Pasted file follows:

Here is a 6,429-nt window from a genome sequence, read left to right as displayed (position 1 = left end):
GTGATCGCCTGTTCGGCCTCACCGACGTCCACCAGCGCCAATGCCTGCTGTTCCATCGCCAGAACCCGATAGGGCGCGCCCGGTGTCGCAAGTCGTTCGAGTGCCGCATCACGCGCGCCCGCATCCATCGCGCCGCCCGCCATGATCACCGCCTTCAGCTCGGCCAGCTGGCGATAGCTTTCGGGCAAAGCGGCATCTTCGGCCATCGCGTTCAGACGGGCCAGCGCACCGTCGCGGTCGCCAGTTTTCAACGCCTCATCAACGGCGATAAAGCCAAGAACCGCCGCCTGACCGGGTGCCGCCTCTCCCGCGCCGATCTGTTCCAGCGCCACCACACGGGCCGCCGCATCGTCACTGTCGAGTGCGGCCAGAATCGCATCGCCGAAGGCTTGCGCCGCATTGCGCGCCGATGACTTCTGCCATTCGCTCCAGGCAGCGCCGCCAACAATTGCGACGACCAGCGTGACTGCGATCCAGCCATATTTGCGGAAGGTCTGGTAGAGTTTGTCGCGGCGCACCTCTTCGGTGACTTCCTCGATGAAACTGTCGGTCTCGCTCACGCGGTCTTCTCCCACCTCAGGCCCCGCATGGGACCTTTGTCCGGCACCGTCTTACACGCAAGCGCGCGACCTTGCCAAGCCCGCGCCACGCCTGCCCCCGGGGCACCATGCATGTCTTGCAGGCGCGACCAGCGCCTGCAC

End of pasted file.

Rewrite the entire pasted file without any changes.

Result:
Here is a 6,429-nt window from a genome sequence, read left to right as displayed (position 1 = left end):
GTGATCGCCTGTTCGGCCTCACCGACGTCCACCAGCGCCAATGCCTGCTGTTCCATCGCCAGAACCCGATAGGGCGCGCCCGGTGTCGCAAGTCGTTCGAGTGCCGCATCACGCGCGCCCGCATCCATCGCGCCGCCCGCCATGATCACCGCCTTCAGCTCGGCCAGCTGGCGATAGCTTTCGGGCAAAGCGGCATCTTCGGCCATCGCGTTCAGACGGGCCAGCGCACCGTCGCGGTCGCCAGTTTTCAACGCCTCATCAACGGCGATAAAGCCAAGAACCGCCGCCTGACCGGGTGCCGCCTCTCCCGCGCCGATCTGTTCCAGCGCCACCACACGGGCCGCCGCATCGTCACTGTCGAGTGCGGCCAGAATCGCATCGCCGAAGGCTTGCGCCGCATTGCGCGCCGATGACTTCTGCCATTCGCTCCAGGCAGCGCCGCCAACAATTGCGACGACCAGCGTGACTGCGATCCAGCCATATTTGCGGAAGGTCTGGTAGAGTTTGTCGCGGCGCACCTCTTCGGTGACTTCCTCGATGAAACTGTCGGTCTCGCTCACGCGGTCTTCTCCCACCTCAGGCCCCGCATGGGACCTTTGTCCGGCACCGTCTTACACGCAAGCGCGCGACCTTGCCAAGCCCGCGCCACGCCTGCCCCCGGGGCACCATGCATGTCTTGCAGGCGCGACCAGCGCCTGCAC